The barrier that is Memorial Drive has been slightly addressed but could be bolstered quite a bit with most of the newer developments going in north of the Bayou Park. Am I the only one who sees big holes with this plan?

  • Awesome!
    This will be a signature area of the city.

  • This is going to be a great addition. THis will be the first real dog park inside the loop, right?

  • Looks great. I have some questions. Can anyone enlighten me about the wonderful Tolerance pieces? Will there be a fence around the dog park? And to “Old School”, won’t owners be required to clean up after their dogs? I think that’s a city law, right?

  • That bat guano smell should be welcomed Colleen, the bats are the reason there’s hardly any mosquito’s on the bayou. They eat them all every night when they go out. It’s not the foul raw sewage smell of some parts of the bayou, so I would welcome the bat’s.

  • @Colleen: it IS the bayou odor, the bat guano smells , the methane sewer gas & auto exhaust fumes that combine to make the “Houston smell” !

  • Would I appear uninformed if I said I already thought there was a park there?

  • The city has been approached before about making the defacto dog park at Allen Pky and Montrose into a real dog park. I have heard that the issue has been dog poo. Yes, people are supposed to pick up the poo by ordinance, but some don’t. Thus, they have run up against water pollution issues in the past. But maybe the new design will have some mitigation measures to keep the poo from sailing out on the bayou.
    And there are a few small dog parks inside the loop (Discovery Green, Ervin Chew, the one by 610 and 59/chronicle building).
    I would really like to see the de facto dog park turned into a fenced in de jure dog park. I have had a few close calls with excited pooches as I have run by that area. And I am always terrified that a dog will get excited/scarred, run up on Allen Pkwy or Montrose and get hit. We need to keep the pups and people safe on the bayou.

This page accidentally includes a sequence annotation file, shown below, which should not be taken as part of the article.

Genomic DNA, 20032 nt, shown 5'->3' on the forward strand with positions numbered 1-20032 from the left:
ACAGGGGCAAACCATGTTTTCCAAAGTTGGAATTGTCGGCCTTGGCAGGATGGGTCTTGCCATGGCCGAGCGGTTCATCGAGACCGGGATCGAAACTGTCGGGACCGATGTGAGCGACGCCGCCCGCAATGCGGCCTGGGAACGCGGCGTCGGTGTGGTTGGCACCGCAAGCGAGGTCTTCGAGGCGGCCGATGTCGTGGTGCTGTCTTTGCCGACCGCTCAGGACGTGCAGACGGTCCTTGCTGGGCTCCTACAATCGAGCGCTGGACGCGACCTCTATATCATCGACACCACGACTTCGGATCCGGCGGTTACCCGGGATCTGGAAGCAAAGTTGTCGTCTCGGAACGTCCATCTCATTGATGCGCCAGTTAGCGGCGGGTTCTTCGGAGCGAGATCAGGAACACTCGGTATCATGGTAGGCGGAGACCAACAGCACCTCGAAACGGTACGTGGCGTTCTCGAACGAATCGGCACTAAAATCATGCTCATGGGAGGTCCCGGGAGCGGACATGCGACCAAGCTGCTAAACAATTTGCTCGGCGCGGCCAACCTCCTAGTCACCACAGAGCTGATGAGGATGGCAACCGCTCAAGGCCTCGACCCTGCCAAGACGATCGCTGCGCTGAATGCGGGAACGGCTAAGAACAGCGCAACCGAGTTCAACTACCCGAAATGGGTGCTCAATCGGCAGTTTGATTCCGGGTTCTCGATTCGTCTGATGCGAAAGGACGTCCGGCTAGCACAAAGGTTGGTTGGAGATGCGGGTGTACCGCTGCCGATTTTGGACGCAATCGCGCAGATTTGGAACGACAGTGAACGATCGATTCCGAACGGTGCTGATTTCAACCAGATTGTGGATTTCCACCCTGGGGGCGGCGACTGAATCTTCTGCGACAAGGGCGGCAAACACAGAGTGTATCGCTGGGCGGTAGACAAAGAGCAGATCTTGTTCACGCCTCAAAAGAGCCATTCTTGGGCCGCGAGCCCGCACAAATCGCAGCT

• I hope that’s not an “official” dog park. What makes the existing unofficial dog area at Studemont and Allen so great is that, because there are no fences, it tends to attract only responsible dog owners with reasonably behaved dogs. As opposed to the fenced parks like at Westpark/610 where people seem to feel fine letting aggressive animals roam free with no supervision.

  • @SL: Sorry, but no Park Upgrades in neighborhoods like yours.
    @Jason: Sorry, but Athletes are not the targeted recipients of this largesse.
    @Colleen & @Al: I shouldn’t be telling you this, but, there will be a new COH “Adopt a Bat” initiative. Of course you’ll be required to pick up after your bat.
    @Jim: I am seriously considering BECOMING homeless, now.
    @Seth: If you are looking for holes in The Plan, you will find them. Quit looking for holes.
    @Patrick: My dog opines: The smellier the better.
    @bigintexas: If dogs could vote, there’d be no Dog Parks.

  • I really wish HPD would enforce the leash laws in that “park” I am sick and tired of seeing obnoxious dog owners letting their dogs run around in the open without any control. Get a freaking leash, people, and pick up after your pet.